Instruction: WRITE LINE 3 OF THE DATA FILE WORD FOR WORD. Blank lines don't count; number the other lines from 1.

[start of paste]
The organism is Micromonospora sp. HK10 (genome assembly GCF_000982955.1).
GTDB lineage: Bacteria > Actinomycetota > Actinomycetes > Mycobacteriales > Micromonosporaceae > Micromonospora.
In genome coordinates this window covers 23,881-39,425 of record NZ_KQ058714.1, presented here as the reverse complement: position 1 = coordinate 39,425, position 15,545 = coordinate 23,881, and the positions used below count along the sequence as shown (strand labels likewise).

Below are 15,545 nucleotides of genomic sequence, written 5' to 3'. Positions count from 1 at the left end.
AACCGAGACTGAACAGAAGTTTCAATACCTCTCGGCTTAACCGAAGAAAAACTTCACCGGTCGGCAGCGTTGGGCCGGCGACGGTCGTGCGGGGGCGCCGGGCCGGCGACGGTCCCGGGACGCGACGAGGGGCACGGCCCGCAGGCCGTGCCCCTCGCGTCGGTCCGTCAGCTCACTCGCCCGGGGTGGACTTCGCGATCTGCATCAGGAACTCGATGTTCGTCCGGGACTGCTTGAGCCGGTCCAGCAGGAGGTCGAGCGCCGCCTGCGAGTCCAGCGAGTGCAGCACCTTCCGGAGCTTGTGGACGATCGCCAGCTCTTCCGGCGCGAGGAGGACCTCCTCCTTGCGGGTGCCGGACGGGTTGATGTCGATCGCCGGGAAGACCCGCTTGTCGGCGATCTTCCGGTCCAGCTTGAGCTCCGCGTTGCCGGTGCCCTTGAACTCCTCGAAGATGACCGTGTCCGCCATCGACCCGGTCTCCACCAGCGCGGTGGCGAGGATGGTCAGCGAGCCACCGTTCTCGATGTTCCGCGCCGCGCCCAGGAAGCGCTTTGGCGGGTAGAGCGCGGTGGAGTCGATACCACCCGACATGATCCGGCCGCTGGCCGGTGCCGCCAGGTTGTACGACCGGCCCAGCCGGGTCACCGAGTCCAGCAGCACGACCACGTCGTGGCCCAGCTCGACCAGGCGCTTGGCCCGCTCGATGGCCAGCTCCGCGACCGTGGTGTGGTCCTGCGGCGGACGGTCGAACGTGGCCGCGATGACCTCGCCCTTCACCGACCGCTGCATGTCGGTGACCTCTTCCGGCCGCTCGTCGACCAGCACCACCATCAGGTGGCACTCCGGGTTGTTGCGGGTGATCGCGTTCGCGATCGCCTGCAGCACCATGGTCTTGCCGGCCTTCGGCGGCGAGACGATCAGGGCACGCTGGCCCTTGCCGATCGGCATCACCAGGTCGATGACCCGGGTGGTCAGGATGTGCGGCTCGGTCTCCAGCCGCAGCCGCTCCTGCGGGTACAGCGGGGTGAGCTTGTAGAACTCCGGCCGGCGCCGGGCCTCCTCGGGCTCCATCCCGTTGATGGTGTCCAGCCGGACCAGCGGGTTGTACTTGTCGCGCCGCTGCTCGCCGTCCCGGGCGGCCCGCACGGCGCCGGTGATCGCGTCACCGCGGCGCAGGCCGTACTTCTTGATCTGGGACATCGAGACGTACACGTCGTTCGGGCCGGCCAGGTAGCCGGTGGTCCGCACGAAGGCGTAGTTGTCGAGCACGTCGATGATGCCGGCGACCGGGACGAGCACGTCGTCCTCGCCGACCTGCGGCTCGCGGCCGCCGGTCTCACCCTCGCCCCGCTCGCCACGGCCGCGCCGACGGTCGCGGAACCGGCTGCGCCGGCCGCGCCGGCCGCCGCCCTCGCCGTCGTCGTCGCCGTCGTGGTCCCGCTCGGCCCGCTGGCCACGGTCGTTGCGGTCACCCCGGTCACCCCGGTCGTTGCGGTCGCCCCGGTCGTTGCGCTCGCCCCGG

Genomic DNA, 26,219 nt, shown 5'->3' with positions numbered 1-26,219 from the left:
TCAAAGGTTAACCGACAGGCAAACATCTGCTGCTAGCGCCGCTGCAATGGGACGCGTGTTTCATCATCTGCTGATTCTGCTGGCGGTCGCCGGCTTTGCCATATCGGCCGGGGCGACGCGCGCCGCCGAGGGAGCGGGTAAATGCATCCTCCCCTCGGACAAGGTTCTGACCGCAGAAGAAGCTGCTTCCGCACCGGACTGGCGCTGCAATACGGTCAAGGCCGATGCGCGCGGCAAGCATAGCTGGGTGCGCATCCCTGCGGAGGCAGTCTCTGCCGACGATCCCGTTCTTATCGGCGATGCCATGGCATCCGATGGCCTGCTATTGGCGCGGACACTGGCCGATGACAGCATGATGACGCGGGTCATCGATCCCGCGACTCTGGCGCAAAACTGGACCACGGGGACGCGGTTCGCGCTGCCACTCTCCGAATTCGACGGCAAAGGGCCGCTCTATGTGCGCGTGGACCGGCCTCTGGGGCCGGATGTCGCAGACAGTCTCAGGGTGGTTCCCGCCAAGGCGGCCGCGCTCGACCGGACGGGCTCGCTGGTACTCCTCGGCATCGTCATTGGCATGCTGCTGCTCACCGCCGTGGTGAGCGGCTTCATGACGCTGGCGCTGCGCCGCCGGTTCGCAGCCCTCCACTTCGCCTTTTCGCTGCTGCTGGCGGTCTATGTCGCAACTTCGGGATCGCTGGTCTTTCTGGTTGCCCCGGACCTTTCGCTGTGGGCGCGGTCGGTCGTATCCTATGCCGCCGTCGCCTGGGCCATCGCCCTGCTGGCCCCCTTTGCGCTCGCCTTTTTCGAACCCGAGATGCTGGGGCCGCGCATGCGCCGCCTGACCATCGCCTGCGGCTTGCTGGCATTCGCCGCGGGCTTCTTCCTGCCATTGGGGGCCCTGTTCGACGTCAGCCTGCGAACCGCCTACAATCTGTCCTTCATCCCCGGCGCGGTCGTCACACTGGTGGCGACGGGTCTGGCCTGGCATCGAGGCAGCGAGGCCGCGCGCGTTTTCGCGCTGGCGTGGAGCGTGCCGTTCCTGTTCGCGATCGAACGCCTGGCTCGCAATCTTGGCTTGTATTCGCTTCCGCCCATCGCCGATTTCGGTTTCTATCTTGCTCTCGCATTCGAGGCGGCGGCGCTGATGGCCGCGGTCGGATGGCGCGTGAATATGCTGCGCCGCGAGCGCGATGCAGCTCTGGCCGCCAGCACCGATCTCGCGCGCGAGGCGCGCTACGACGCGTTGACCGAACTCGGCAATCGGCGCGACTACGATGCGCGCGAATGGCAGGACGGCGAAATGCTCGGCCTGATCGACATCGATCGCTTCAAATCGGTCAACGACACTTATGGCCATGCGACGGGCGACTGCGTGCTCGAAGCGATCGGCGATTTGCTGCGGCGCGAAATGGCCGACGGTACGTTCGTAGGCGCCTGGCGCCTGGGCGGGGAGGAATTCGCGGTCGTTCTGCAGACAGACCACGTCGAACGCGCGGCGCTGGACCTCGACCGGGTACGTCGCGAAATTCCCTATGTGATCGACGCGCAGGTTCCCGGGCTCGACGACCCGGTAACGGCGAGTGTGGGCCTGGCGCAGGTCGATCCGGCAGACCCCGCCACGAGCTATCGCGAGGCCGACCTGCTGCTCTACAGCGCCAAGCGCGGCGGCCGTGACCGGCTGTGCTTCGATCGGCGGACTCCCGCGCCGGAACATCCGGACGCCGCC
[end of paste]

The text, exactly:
In genome coordinates this window covers 23,881-39,425 of record NZ_KQ058714.1, presented here as the reverse complement: position 1 = coordinate 39,425, position 15,545 = coordinate 23,881, and the positions used below count along the sequence as shown (strand labels likewise).